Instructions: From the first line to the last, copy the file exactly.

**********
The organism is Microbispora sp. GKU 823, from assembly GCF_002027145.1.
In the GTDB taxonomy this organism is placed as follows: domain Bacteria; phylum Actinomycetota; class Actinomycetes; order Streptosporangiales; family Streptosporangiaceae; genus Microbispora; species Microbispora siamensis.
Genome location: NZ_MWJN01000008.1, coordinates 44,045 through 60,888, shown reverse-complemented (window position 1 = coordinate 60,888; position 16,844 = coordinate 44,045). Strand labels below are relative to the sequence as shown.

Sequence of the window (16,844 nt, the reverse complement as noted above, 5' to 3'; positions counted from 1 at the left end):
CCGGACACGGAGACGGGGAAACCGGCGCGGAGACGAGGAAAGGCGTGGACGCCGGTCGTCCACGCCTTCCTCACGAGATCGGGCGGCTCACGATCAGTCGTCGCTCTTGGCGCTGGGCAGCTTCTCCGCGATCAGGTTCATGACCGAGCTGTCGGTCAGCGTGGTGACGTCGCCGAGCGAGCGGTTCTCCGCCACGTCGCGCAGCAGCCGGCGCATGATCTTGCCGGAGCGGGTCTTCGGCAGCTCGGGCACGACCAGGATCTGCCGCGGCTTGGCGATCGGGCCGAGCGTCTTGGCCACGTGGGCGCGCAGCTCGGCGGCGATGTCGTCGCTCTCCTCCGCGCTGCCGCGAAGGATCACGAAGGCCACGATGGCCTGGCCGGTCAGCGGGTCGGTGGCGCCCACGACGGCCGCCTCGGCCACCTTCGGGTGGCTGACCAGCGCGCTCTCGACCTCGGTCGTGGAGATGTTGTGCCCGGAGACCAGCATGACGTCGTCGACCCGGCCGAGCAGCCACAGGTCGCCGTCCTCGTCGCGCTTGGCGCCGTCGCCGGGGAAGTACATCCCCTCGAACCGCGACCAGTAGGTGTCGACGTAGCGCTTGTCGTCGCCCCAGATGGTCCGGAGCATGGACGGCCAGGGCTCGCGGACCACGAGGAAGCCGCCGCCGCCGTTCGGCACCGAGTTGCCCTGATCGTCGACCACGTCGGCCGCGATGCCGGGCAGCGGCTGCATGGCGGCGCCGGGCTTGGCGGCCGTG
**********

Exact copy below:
The organism is Microbispora sp. GKU 823, from assembly GCF_002027145.1.
In the GTDB taxonomy this organism is placed as follows: domain Bacteria; phylum Actinomycetota; class Actinomycetes; order Streptosporangiales; family Streptosporangiaceae; genus Microbispora; species Microbispora siamensis.
Genome location: NZ_MWJN01000008.1, coordinates 44,045 through 60,888, shown reverse-complemented (window position 1 = coordinate 60,888; position 16,844 = coordinate 44,045). Strand labels below are relative to the sequence as shown.

Sequence of the window (16,844 nt, the reverse complement as noted above, 5' to 3'; positions counted from 1 at the left end):
CCGGACACGGAGACGGGGAAACCGGCGCGGAGACGAGGAAAGGCGTGGACGCCGGTCGTCCACGCCTTCCTCACGAGATCGGGCGGCTCACGATCAGTCGTCGCTCTTGGCGCTGGGCAGCTTCTCCGCGATCAGGTTCATGACCGAGCTGTCGGTCAGCGTGGTGACGTCGCCGAGCGAGCGGTTCTCCGCCACGTCGCGCAGCAGCCGGCGCATGATCTTGCCGGAGCGGGTCTTCGGCAGCTCGGGCACGACCAGGATCTGCCGCGGCTTGGCGATCGGGCCGAGCGTCTTGGCCACGTGGGCGCGCAGCTCGGCGGCGATGTCGTCGCTCTCCTCCGCGCTGCCGCGAAGGATCACGAAGGCCACGATGGCCTGGCCGGTCAGCGGGTCGGTGGCGCCCACGACGGCCGCCTCGGCCACCTTCGGGTGGCTGACCAGCGCGCTCTCGACCTCGGTCGTGGAGATGTTGTGCCCGGAGACCAGCATGACGTCGTCGACCCGGCCGAGCAGCCACAGGTCGCCGTCCTCGTCGCGCTTGGCGCCGTCGCCGGGGAAGTACATCCCCTCGAACCGCGACCAGTAGGTGTCGACGTAGCGCTTGTCGTCGCCCCAGATGGTCCGGAGCATGGACGGCCAGGGCTCGCGGACCACGAGGAAGCCGCCGCCGCCGTTCGGCACCGAGTTGCCCTGATCGTCGACCACGTCGGCCGCGATGCCGGGCAGCGGCTGCATGGCGGCGCCGGGCTTGGCGGCCGTG